LISC LA has the ACEND LA management program, which is a 12-session training program that focuses on entrepreneurial competence, business foundation, and access to capital to enable participant businesses to accelerate growth and acquire corporate and government contracts. The program is in partnership with Loyola Marymount University’s business school.  The application deadline for this program is April 14.

For more information about LA LISC, visit their website at www.lisc.org/los-angeles.  


Contract Connect Lunch and Learn

The Southern California Virtual Business Center (SCVBC) hosts a bimonthly virtual Contract Connect Lunch and Learn series every first and third Wednesday of the month.  The SCVBC invites representatives from large corporations and government departments to share their contract opportunities as well as how to do business with those entities.

“It allows the small businesses to understand what the requirements are in order to break into contracting with particular companies and agencies,” said Kimberly Kelly-Rolfe, SCVBC director.

Kimberly Kelly-Rolfe, SCVBC director.

Past meetings have featured representatives from Honda, the Southern California Gas Company, the California Department of General Services, and Southern California Edison.

It’s difficult for small-business owners to contact large corporations and speak directly to people who can approve contacts, which is why these workshops are important.

“Small-business owners get information that they normally would not get on their own,” Kelly-Rolfe said.  “They may not know where to start.  During the lunch and learn, they learn exactly what department they need to contact, who the key contact people are, and they receive a phone number and email of the person that they need to contact.”

It’s important for small-business owners to understand what the requirements are to be able to conduct business with large corporations, and these corporations are willing to work with local businesses.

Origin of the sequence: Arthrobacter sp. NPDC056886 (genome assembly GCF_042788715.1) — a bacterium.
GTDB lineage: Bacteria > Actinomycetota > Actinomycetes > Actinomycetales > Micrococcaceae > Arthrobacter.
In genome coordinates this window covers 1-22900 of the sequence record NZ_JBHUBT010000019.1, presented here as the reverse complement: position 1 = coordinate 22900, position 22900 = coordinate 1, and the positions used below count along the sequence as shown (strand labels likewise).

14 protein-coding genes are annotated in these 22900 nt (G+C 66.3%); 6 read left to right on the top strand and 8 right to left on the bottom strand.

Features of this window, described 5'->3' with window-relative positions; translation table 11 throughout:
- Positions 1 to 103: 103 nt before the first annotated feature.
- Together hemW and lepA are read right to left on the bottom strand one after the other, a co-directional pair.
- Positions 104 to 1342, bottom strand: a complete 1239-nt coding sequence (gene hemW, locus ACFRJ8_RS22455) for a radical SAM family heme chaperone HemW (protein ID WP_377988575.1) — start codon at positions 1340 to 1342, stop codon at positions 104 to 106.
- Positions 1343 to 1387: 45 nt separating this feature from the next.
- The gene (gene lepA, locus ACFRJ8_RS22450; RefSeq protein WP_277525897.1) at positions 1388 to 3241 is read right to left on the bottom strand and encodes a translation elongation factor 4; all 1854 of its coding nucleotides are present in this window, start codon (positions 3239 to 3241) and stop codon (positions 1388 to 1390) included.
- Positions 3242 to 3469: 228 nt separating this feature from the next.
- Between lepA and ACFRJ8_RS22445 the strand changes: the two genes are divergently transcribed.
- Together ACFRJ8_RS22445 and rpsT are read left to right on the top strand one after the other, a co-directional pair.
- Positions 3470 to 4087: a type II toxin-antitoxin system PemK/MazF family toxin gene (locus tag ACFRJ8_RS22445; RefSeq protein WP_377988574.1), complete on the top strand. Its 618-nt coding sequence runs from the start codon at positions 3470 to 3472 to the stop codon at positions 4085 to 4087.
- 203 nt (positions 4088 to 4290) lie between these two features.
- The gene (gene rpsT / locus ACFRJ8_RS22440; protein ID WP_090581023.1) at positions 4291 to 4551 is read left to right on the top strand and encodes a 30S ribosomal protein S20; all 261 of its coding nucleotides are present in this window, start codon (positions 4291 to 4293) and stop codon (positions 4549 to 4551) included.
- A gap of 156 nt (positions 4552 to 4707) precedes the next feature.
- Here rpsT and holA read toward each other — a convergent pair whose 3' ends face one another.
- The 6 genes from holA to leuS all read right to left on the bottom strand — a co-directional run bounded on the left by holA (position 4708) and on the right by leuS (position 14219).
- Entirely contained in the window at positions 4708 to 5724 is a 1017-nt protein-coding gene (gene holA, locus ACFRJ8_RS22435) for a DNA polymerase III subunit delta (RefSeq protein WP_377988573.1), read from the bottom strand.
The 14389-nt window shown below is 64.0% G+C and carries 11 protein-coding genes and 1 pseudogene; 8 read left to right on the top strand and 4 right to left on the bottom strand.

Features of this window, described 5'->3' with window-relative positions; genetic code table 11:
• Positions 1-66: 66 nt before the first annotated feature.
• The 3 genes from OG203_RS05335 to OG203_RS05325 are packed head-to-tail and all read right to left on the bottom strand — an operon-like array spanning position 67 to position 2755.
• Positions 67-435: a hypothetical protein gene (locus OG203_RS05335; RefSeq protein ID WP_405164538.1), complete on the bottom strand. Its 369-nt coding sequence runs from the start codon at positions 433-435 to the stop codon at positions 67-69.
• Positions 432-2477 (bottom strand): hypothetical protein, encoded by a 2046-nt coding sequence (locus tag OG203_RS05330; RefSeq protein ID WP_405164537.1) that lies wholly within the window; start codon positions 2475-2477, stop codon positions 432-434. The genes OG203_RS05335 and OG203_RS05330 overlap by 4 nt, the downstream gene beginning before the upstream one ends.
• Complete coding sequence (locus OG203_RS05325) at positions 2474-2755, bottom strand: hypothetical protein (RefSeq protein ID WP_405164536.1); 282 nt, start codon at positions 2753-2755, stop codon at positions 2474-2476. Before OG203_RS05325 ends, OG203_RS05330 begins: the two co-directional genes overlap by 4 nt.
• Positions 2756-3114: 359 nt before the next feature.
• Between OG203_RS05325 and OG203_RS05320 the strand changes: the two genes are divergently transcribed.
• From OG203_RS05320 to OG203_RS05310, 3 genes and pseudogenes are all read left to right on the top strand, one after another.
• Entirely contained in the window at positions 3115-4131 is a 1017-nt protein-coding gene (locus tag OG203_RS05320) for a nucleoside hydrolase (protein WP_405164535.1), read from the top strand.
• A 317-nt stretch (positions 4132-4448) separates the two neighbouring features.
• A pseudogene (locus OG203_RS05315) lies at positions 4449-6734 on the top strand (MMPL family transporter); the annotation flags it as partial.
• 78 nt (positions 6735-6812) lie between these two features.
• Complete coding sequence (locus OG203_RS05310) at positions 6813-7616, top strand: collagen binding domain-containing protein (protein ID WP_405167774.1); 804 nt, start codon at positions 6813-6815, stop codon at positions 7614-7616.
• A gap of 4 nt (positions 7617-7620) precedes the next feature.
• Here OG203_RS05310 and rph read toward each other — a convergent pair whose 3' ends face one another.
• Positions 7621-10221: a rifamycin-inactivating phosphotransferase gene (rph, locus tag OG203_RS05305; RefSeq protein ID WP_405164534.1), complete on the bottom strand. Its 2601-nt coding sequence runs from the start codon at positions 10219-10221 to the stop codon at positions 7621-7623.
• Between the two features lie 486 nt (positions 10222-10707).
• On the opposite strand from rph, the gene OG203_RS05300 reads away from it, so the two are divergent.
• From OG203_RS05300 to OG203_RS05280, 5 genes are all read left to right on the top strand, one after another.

“If the small businesses are not ready, these corporations and agencies will continue to foster relationships with them until they are ready and the right opportunities come up,” Kelly-Rolfe said.

The SCVBC has received positive feedback for this virtual lunch series.

“We just received two testimonials from small businesses that attended our Contract Connection Lunch and Learn,” Kelly-Rolfe said.  “One that explained that she was able to book a presentation with one of the companies, and the other small business owner, the corporation put her up for a contract opportunity.”

For more information about the SCVBC visit www.scvirtualbusinesscenter.com.  To be added to their email list, email them at This email address is being protected from spambots. You need JavaScript enabled to view it..


The BusinessZone’s Community Briefing  

The BusinessZone hosts Gilbert Buchanan and Crystal Mitchell interview Los Angeles Standard Newspaper Publisher Jason Lewis.

Crystal Mitchell and Gilbert Buchanan launched the BusinessZone online radio show to give people good business advice that is vital for sustainability and growth.  They cover topics such as business readiness, contract readiness, and bank loan readiness.  Their weekly show can be viewed on Facebook and YouTube.

“There are a lot of nuts and bolts, but it’s an easier animal if you have a direct plan,” Mitchell said.  “You need to know the first step, then the second step, then the third step, to make sure that you are going to be successful.

“You have to be business and contract ready.  What that means is, your business has to be running properly.  You have to have a solid foundation; a structural foundation.  Hopefully you have enough capital.  If not, there are some opportunities that you can find funding.”

In April of 2020, Mitchell, who is the co-director of Recycling Black Dollars, created a weekly community briefing in a response to the COVID-19 pandemic.  The briefings feature Black business owners in South Los Angeles and Inglewood.

“Our goal is to provide small and minority businesses in our region with the most updated and relevant information on various relief programs and initiatives,” Mitchell said.

The weekly show covers information about the Payroll Protection Program and the Economic Injury Disaster Loan.  Its guests include local business leaders who have vital information for local business owners. For more information on The BusinessZone, visit www.thebusinesszonewithcrystalandgilbert.com and follow them on social media.